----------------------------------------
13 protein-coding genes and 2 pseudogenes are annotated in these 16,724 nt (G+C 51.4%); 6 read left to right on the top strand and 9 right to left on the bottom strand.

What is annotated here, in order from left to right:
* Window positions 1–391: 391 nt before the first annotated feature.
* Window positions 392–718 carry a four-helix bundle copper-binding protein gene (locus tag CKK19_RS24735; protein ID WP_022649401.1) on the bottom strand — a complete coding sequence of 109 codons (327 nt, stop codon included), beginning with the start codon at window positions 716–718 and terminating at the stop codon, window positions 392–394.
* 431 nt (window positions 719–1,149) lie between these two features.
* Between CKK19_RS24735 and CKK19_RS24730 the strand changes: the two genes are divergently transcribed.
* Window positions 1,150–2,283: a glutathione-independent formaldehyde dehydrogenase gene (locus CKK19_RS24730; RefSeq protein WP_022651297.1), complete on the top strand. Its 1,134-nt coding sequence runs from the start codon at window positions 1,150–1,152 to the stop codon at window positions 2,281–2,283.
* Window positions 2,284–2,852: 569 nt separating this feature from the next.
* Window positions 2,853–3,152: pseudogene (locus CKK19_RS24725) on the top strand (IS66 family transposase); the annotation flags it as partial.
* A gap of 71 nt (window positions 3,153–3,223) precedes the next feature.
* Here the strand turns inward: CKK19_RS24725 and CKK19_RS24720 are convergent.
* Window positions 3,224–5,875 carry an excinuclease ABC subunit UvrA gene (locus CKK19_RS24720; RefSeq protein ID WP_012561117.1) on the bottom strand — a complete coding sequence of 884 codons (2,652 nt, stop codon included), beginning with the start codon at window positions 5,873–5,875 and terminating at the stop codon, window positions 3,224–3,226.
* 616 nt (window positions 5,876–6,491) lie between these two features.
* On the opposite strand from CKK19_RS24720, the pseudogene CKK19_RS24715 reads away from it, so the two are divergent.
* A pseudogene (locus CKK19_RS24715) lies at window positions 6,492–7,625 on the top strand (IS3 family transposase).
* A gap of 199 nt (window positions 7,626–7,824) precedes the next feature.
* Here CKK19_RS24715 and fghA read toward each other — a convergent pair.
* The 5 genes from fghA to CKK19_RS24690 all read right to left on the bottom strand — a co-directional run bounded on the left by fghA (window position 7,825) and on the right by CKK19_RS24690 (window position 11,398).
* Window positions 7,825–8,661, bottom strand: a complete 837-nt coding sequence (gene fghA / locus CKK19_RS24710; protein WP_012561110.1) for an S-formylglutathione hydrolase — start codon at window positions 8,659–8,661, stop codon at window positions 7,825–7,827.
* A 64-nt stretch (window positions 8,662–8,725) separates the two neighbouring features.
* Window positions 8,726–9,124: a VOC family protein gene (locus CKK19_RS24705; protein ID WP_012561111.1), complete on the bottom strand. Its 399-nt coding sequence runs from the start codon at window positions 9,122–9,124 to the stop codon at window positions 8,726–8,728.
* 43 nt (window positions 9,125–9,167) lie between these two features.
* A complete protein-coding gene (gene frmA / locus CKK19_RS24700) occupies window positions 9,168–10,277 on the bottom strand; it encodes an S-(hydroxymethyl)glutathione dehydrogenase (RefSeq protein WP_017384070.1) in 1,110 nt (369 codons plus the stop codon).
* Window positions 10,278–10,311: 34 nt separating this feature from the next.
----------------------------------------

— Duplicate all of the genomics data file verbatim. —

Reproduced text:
13 protein-coding genes and 2 pseudogenes are annotated in these 16,724 nt (G+C 51.4%); 6 read left to right on the top strand and 9 right to left on the bottom strand.

What is annotated here, in order from left to right:
* Window positions 1–391: 391 nt before the first annotated feature.
* Window positions 392–718 carry a four-helix bundle copper-binding protein gene (locus tag CKK19_RS24735; protein ID WP_022649401.1) on the bottom strand — a complete coding sequence of 109 codons (327 nt, stop codon included), beginning with the start codon at window positions 716–718 and terminating at the stop codon, window positions 392–394.
* 431 nt (window positions 719–1,149) lie between these two features.
* Between CKK19_RS24735 and CKK19_RS24730 the strand changes: the two genes are divergently transcribed.
* Window positions 1,150–2,283: a glutathione-independent formaldehyde dehydrogenase gene (locus CKK19_RS24730; RefSeq protein WP_022651297.1), complete on the top strand. Its 1,134-nt coding sequence runs from the start codon at window positions 1,150–1,152 to the stop codon at window positions 2,281–2,283.
* Window positions 2,284–2,852: 569 nt separating this feature from the next.
* Window positions 2,853–3,152: pseudogene (locus CKK19_RS24725) on the top strand (IS66 family transposase); the annotation flags it as partial.
* A gap of 71 nt (window positions 3,153–3,223) precedes the next feature.
* Here the strand turns inward: CKK19_RS24725 and CKK19_RS24720 are convergent.
* Window positions 3,224–5,875 carry an excinuclease ABC subunit UvrA gene (locus CKK19_RS24720; RefSeq protein ID WP_012561117.1) on the bottom strand — a complete coding sequence of 884 codons (2,652 nt, stop codon included), beginning with the start codon at window positions 5,873–5,875 and terminating at the stop codon, window positions 3,224–3,226.
* 616 nt (window positions 5,876–6,491) lie between these two features.
* On the opposite strand from CKK19_RS24720, the pseudogene CKK19_RS24715 reads away from it, so the two are divergent.
* A pseudogene (locus CKK19_RS24715) lies at window positions 6,492–7,625 on the top strand (IS3 family transposase).
* A gap of 199 nt (window positions 7,626–7,824) precedes the next feature.
* Here CKK19_RS24715 and fghA read toward each other — a convergent pair.
* The 5 genes from fghA to CKK19_RS24690 all read right to left on the bottom strand — a co-directional run bounded on the left by fghA (window position 7,825) and on the right by CKK19_RS24690 (window position 11,398).
* Window positions 7,825–8,661, bottom strand: a complete 837-nt coding sequence (gene fghA / locus CKK19_RS24710; protein WP_012561110.1) for an S-formylglutathione hydrolase — start codon at window positions 8,659–8,661, stop codon at window positions 7,825–7,827.
* A 64-nt stretch (window positions 8,662–8,725) separates the two neighbouring features.
* Window positions 8,726–9,124: a VOC family protein gene (locus CKK19_RS24705; protein ID WP_012561111.1), complete on the bottom strand. Its 399-nt coding sequence runs from the start codon at window positions 9,122–9,124 to the stop codon at window positions 8,726–8,728.
* 43 nt (window positions 9,125–9,167) lie between these two features.
* A complete protein-coding gene (gene frmA / locus CKK19_RS24700) occupies window positions 9,168–10,277 on the bottom strand; it encodes an S-(hydroxymethyl)glutathione dehydrogenase (RefSeq protein WP_017384070.1) in 1,110 nt (369 codons plus the stop codon).
* Window positions 10,278–10,311: 34 nt separating this feature from the next.